It is a bit vague… things you can check and that are easy and effective are:
Is root login disabled? It probably should be, if for no other reason than that it is a known user name to brute-force.
Is password-based login disabled? Use private/public keypair methods only, if you can get away with it.
Is firewall access to port 22 restricted properly? (This ...
You will probably find a copy in /usr/share/doc/packages/SuSEfirewall2/.
Having "someapplication" and "someapplication.d" is a frequent pattern, where "someapplication" will include configuration-snippets from the "someapplication.d"-directory.
You need to define a default vhost in your apache configuration.
After that, define a vhost with the ServerName of the DNS name on which you want your website to be found.
Now requests with that name in the Host header will be handled by that vhost, and any other requests (with wrong or no hostname) will be handled by the default vhost (which should ...
The following is verbatim from the cryptsetup FAQ (emphasis mine):
I cannot unlock my LUKS container! What could be the problem?
First, make sure you have a correct passphrase.
Then make sure you have the correct key-map and correct keyboard.
And then make sure you have the correct character set and encoding, see also "PASSPHRASE
CHARACTER SET" under ...
The command yum list-security --security work only on RHEL 5.
On RHEL 7 , you should use the following commands:
# yum updateinfo list security all
# yum updateinfo list sec
redhat: Is it possible to limit yum so that it lists or installs only security updates?
Figure out which TCP and UDP ports are actually needed, and then block all of the other ports in your router's firewall. Possibly, those crontab entries will not reappear.
You can see which ports are open and public by using the Shields Up! feature at grc.com.
Debian's libnss-extrausers package makes it very easy to combine users and groups from two sources:
I use my private home PC and laptop regularly to remotely mount file systems from the sec=krb5 NFS file server of my university department. In order to see and use in commands like ls -l, groups, chgrp, cd ~user/, etc. the user and group identifiers ...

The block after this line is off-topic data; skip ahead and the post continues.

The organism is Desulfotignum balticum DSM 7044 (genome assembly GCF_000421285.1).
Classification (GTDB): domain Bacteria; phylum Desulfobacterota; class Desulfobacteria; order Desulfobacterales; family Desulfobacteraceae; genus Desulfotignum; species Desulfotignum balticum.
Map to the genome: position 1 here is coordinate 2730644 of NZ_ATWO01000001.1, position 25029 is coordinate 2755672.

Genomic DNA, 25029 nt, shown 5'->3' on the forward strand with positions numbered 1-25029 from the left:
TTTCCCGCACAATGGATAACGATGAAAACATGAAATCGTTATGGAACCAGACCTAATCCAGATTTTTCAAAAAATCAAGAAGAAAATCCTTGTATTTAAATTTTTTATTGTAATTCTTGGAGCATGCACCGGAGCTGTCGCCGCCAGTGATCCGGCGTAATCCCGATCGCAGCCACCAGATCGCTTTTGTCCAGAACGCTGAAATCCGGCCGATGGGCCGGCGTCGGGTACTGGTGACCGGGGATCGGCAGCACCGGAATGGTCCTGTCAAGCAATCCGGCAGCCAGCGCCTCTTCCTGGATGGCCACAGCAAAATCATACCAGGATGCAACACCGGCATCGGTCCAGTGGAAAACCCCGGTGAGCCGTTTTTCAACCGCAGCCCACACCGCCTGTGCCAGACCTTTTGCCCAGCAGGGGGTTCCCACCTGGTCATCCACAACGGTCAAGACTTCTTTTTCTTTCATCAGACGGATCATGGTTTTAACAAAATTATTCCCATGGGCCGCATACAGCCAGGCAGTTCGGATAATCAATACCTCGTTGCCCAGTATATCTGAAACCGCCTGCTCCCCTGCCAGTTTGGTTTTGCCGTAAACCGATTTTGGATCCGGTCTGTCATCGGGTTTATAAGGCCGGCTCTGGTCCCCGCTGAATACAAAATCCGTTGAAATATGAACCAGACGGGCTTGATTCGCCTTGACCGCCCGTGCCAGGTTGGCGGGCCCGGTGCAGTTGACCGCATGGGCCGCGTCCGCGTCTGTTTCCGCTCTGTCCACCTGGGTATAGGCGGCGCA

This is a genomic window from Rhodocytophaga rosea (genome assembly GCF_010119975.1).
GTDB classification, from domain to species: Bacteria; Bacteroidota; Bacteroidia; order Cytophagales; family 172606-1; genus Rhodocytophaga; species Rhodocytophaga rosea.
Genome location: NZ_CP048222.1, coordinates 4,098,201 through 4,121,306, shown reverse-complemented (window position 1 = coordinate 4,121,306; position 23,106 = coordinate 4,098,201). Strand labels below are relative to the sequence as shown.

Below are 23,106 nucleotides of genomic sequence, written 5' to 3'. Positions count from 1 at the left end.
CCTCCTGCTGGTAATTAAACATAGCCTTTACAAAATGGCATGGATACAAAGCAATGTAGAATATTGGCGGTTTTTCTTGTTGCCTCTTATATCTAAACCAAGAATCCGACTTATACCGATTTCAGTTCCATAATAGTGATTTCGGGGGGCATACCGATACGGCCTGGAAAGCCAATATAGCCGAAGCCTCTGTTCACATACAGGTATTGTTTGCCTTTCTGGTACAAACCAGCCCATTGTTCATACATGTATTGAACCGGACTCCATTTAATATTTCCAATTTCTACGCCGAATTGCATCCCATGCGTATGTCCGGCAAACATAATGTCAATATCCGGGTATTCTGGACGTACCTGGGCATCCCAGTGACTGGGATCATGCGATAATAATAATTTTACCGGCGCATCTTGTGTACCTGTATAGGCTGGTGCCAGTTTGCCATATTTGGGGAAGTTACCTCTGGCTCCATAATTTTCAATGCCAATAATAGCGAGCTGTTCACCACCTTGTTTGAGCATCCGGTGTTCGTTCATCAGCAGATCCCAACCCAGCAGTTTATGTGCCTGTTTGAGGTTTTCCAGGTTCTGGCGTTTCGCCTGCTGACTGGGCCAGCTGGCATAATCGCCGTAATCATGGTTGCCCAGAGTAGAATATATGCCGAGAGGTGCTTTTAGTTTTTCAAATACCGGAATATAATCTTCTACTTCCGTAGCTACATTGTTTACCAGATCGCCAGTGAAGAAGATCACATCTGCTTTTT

you can not be disabling completely the "modules_disabled" - LKM.
Actually, you can disable it, but if some user has root access to the machine, this magic will be unusable. The decision is that: You must compiling your own Linux Kernel project and you should completely disabled "modules_disabled" from "Enable loadable modules to support" menu. https://...
It is a DDG mining botnet , how it work :
exploiting an RCE vulnerability
modifying the crontab
downloading the appropriate mining program (written with go)
starting the mining process
DDG: A Mining Botnet Aiming at Database Servers
SystemdMiner when a botnet borrows another botnet’s infrastructure
U&L : How can I kill minerd malware on an AWS EC2 ...
The attribute is set in the <Host> container element of your server.xml.
Here is an snippet of the default server.xml with the added attribute:
<Host name="localhost" appBase="webapps"
deployXML="false" unpackWARs="true" autoDeploy="true">
If the attribute is disabled, you will have to provide the (now disabled) /META-INF/context.xml of ...
If the only use for your host operating system is to run containers, I recommend running an operating system specifically designed for that, such as Fedora CoreOS. These have a number of benefits compared to a general-purpose operating system such as Ubuntu (in its non-Core varieties):
they are typically designed to be immutable, reducing the risk of ...
No. The minissdpd package in Debian 10.0 would not pass a security audit.
minissdpd runs as the root user. There is no containment, apart from the systemd service being defined to use PrivateTmp. There is some test code to "drop privileges", which is disabled with an #if 0 block and a TODO comment.
Note the daemon is written in C, the native language of ...
You can read the password from an unencrypted file.
For example, put the password into ~/secrets/mail_pass:
chmod 600 ~/secrets/mail_pass`
In your muttrc:
# Read the password from a file and set it
set smtp_pass=`cat ~/secrets/mail_pass`
No. shell scripting will not help here. and it is not in any way applicable to mailto forms.
The form is processed by their user agent and the user-agent must at time of submission know the email address to submit the response to.
You have not solved the problem.
What you found may only be the tip of the iceberg. There are many ways to hide malware. What you could see easily may well be designed to lull you into a false sense of security.
Even if you managed to find all the malware, until you've found and plugged the hole it used to get in, it's likely to reappear.
If you have other ...